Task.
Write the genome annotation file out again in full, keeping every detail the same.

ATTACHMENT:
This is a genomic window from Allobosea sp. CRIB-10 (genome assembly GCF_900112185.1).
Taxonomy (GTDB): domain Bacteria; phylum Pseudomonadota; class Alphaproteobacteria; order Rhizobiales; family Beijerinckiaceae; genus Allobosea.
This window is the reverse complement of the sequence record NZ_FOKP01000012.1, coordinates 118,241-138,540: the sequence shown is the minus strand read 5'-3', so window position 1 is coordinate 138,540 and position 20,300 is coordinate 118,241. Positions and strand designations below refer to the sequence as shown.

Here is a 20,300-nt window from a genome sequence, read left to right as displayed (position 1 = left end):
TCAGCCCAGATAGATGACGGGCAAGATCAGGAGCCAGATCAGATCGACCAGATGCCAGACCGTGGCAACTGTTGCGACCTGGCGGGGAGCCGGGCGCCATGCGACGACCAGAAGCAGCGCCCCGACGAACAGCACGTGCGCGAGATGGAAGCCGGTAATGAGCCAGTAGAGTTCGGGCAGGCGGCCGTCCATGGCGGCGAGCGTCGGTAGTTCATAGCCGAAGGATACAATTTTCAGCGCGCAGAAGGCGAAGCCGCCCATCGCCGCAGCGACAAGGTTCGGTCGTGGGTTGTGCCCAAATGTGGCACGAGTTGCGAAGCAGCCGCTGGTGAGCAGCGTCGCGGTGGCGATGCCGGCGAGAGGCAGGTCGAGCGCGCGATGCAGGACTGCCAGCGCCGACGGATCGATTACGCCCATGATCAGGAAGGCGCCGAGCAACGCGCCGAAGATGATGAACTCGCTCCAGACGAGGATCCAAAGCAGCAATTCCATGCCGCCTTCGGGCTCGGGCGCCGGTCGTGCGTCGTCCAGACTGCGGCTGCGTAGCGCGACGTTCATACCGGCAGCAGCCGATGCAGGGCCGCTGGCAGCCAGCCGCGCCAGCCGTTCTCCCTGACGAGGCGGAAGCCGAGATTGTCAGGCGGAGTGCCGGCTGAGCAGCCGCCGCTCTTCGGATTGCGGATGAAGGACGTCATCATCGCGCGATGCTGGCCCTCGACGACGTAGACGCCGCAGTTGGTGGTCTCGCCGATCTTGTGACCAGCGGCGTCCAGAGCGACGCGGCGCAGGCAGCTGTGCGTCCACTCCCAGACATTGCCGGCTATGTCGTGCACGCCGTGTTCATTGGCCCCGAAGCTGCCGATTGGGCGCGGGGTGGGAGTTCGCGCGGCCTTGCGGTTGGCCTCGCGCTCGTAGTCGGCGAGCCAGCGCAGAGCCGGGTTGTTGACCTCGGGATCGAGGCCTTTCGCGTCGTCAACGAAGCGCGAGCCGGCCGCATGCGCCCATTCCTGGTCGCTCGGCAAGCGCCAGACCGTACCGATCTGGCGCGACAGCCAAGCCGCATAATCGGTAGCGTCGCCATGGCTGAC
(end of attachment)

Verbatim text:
This is a genomic window from Allobosea sp. CRIB-10 (genome assembly GCF_900112185.1).
Taxonomy (GTDB): domain Bacteria; phylum Pseudomonadota; class Alphaproteobacteria; order Rhizobiales; family Beijerinckiaceae; genus Allobosea.
This window is the reverse complement of the sequence record NZ_FOKP01000012.1, coordinates 118,241-138,540: the sequence shown is the minus strand read 5'-3', so window position 1 is coordinate 138,540 and position 20,300 is coordinate 118,241. Positions and strand designations below refer to the sequence as shown.

Here is a 20,300-nt window from a genome sequence, read left to right as displayed (position 1 = left end):
TCAGCCCAGATAGATGACGGGCAAGATCAGGAGCCAGATCAGATCGACCAGATGCCAGACCGTGGCAACTGTTGCGACCTGGCGGGGAGCCGGGCGCCATGCGACGACCAGAAGCAGCGCCCCGACGAACAGCACGTGCGCGAGATGGAAGCCGGTAATGAGCCAGTAGAGTTCGGGCAGGCGGCCGTCCATGGCGGCGAGCGTCGGTAGTTCATAGCCGAAGGATACAATTTTCAGCGCGCAGAAGGCGAAGCCGCCCATCGCCGCAGCGACAAGGTTCGGTCGTGGGTTGTGCCCAAATGTGGCACGAGTTGCGAAGCAGCCGCTGGTGAGCAGCGTCGCGGTGGCGATGCCGGCGAGAGGCAGGTCGAGCGCGCGATGCAGGACTGCCAGCGCCGACGGATCGATTACGCCCATGATCAGGAAGGCGCCGAGCAACGCGCCGAAGATGATGAACTCGCTCCAGACGAGGATCCAAAGCAGCAATTCCATGCCGCCTTCGGGCTCGGGCGCCGGTCGTGCGTCGTCCAGACTGCGGCTGCGTAGCGCGACGTTCATACCGGCAGCAGCCGATGCAGGGCCGCTGGCAGCCAGCCGCGCCAGCCGTTCTCCCTGACGAGGCGGAAGCCGAGATTGTCAGGCGGAGTGCCGGCTGAGCAGCCGCCGCTCTTCGGATTGCGGATGAAGGACGTCATCATCGCGCGATGCTGGCCCTCGACGACGTAGACGCCGCAGTTGGTGGTCTCGCCGATCTTGTGACCAGCGGCGTCCAGAGCGACGCGGCGCAGGCAGCTGTGCGTCCACTCCCAGACATTGCCGGCTATGTCGTGCACGCCGTGTTCATTGGCCCCGAAGCTGCCGATTGGGCGCGGGGTGGGAGTTCGCGCGGCCTTGCGGTTGGCCTCGCGCTCGTAGTCGGCGAGCCAGCGCAGAGCCGGGTTGTTGACCTCGGGATCGAGGCCTTTCGCGTCGTCAACGAAGCGCGAGCCGGCCGCATGCGCCCATTCCTGGTCGCTCGGCAAGCGCCAGACCGTACCGATCTGGCGCGACAGCCAAGCCGCATAATCGGTAGCGTCGCCATGGCTGAC